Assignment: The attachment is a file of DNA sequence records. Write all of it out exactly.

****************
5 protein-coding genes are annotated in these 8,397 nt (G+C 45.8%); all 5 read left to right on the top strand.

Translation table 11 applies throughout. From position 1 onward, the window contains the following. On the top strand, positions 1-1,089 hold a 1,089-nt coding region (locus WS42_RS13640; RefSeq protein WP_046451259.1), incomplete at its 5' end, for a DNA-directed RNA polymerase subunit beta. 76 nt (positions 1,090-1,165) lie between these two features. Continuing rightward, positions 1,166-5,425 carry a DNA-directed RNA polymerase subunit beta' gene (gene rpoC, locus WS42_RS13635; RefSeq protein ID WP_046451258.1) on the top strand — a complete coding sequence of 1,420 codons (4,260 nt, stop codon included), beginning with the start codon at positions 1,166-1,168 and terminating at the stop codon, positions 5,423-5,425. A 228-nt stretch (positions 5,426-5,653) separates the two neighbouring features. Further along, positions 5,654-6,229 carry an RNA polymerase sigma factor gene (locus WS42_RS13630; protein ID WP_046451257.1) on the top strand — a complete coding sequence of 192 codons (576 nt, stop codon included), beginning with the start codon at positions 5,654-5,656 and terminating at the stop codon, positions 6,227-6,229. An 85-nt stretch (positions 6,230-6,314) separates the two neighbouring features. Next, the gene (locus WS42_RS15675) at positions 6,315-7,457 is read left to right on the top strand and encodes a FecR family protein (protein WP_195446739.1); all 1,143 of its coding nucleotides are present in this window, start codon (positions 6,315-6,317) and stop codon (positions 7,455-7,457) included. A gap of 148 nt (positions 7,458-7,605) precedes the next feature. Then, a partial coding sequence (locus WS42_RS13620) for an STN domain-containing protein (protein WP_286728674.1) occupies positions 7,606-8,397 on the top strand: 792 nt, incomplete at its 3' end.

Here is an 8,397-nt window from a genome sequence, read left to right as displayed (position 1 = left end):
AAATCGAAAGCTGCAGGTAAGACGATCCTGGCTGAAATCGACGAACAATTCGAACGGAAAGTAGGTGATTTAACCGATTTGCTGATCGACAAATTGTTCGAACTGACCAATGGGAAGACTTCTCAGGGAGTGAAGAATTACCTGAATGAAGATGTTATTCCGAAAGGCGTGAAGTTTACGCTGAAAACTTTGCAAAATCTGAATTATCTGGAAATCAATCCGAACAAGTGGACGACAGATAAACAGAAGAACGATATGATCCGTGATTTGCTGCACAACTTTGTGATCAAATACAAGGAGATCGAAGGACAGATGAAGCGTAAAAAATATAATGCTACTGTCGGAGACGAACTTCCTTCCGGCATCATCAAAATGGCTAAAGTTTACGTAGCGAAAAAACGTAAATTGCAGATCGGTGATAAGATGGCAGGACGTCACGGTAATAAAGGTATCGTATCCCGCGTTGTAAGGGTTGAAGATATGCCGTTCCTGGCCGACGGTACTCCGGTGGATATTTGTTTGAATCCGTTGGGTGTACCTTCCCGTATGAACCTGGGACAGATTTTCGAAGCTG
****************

5 protein-coding genes are annotated in these 8,397 nt (G+C 45.8%); all 5 read left to right on the top strand.

Translation table 11 applies throughout. From position 1 onward, the window contains the following. On the top strand, positions 1-1,089 hold a 1,089-nt coding region (locus WS42_RS13640; RefSeq protein WP_046451259.1), incomplete at its 5' end, for a DNA-directed RNA polymerase subunit beta. 76 nt (positions 1,090-1,165) lie between these two features. Continuing rightward, positions 1,166-5,425 carry a DNA-directed RNA polymerase subunit beta' gene (gene rpoC, locus WS42_RS13635; RefSeq protein ID WP_046451258.1) on the top strand — a complete coding sequence of 1,420 codons (4,260 nt, stop codon included), beginning with the start codon at positions 1,166-1,168 and terminating at the stop codon, positions 5,423-5,425. A 228-nt stretch (positions 5,426-5,653) separates the two neighbouring features. Further along, positions 5,654-6,229 carry an RNA polymerase sigma factor gene (locus WS42_RS13630; protein ID WP_046451257.1) on the top strand — a complete coding sequence of 192 codons (576 nt, stop codon included), beginning with the start codon at positions 5,654-5,656 and terminating at the stop codon, positions 6,227-6,229. An 85-nt stretch (positions 6,230-6,314) separates the two neighbouring features. Next, the gene (locus WS42_RS15675) at positions 6,315-7,457 is read left to right on the top strand and encodes a FecR family protein (protein WP_195446739.1); all 1,143 of its coding nucleotides are present in this window, start codon (positions 6,315-6,317) and stop codon (positions 7,455-7,457) included. A gap of 148 nt (positions 7,458-7,605) precedes the next feature. Then, a partial coding sequence (locus WS42_RS13620) for an STN domain-containing protein (protein WP_286728674.1) occupies positions 7,606-8,397 on the top strand: 792 nt, incomplete at its 3' end.

Here is an 8,397-nt window from a genome sequence, read left to right as displayed (position 1 = left end):
AAATCGAAAGCTGCAGGTAAGACGATCCTGGCTGAAATCGACGAACAATTCGAACGGAAAGTAGGTGATTTAACCGATTTGCTGATCGACAAATTGTTCGAACTGACCAATGGGAAGACTTCTCAGGGAGTGAAGAATTACCTGAATGAAGATGTTATTCCGAAAGGCGTGAAGTTTACGCTGAAAACTTTGCAAAATCTGAATTATCTGGAAATCAATCCGAACAAGTGGACGACAGATAAACAGAAGAACGATATGATCCGTGATTTGCTGCACAACTTTGTGATCAAATACAAGGAGATCGAAGGACAGATGAAGCGTAAAAAATATAATGCTACTGTCGGAGACGAACTTCCTTCCGGCATCATCAAAATGGCTAAAGTTTACGTAGCGAAAAAACGTAAATTGCAGATCGGTGATAAGATGGCAGGACGTCACGGTAATAAAGGTATCGTATCCCGCGTTGTAAGGGTTGAAGATATGCCGTTCCTGGCCGACGGTACTCCGGTGGATATTTGTTTGAATCCGTTGGGTGTACCTTCCCGTATGAACCTGGGACAGATTTTCGAAGCTG